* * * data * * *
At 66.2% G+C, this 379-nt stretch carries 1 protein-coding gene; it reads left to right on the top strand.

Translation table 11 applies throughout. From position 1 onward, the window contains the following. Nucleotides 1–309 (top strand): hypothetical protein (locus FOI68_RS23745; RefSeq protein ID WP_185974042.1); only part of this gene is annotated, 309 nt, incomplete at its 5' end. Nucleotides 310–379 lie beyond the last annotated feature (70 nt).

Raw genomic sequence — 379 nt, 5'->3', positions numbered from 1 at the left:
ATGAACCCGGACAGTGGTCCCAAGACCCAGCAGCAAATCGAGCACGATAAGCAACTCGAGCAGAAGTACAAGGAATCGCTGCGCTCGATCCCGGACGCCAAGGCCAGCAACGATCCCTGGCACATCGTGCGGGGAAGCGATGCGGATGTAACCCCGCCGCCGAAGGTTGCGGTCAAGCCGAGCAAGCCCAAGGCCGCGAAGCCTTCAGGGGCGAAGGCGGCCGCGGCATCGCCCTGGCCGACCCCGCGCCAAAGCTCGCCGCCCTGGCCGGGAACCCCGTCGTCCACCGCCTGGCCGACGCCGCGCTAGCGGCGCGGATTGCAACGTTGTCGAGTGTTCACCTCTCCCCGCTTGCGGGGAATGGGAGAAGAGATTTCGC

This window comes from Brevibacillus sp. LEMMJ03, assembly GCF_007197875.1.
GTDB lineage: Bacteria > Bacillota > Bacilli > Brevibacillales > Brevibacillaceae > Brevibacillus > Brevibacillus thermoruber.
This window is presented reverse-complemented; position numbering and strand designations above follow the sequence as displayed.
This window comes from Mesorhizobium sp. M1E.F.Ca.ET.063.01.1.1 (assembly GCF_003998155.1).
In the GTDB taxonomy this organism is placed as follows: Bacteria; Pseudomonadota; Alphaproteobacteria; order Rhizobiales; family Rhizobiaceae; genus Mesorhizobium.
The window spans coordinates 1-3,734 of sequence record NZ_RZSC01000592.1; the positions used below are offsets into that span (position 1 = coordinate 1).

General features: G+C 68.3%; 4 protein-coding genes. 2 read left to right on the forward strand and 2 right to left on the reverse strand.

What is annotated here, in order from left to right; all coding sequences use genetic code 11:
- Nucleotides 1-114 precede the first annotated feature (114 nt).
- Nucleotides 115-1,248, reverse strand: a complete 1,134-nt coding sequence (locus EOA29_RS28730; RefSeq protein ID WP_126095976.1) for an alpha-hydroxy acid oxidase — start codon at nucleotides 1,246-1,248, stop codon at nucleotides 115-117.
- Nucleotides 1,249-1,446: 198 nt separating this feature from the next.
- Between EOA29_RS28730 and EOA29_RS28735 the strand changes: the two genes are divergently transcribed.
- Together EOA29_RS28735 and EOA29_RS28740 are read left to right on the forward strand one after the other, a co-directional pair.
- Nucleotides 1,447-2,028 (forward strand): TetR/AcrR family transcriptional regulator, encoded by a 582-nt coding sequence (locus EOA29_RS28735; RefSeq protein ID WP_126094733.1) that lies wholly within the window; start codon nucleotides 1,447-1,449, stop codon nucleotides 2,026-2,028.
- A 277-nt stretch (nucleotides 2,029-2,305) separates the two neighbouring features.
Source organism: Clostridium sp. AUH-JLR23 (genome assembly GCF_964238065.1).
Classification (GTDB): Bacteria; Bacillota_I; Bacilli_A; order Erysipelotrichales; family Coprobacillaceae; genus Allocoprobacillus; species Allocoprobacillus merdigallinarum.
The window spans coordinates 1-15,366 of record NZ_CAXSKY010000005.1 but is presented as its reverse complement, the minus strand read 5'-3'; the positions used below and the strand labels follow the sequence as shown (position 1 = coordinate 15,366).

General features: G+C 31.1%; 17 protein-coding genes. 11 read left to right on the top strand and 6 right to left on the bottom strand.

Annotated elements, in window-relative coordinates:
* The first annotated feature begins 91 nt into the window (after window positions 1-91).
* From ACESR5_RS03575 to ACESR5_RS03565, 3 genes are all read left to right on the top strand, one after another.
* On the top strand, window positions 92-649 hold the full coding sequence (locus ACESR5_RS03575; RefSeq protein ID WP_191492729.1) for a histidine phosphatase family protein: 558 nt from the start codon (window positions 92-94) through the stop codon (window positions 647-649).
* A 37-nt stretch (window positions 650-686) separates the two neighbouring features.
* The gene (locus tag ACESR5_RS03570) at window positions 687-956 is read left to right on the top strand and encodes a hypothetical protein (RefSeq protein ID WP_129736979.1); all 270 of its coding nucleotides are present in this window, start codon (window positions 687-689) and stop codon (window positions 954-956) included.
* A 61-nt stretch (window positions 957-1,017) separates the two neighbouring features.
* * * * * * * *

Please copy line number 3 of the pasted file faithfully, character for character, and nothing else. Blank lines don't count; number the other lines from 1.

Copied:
Raw genomic sequence — 379 nt, 5'->3', positions numbered from 1 at the left: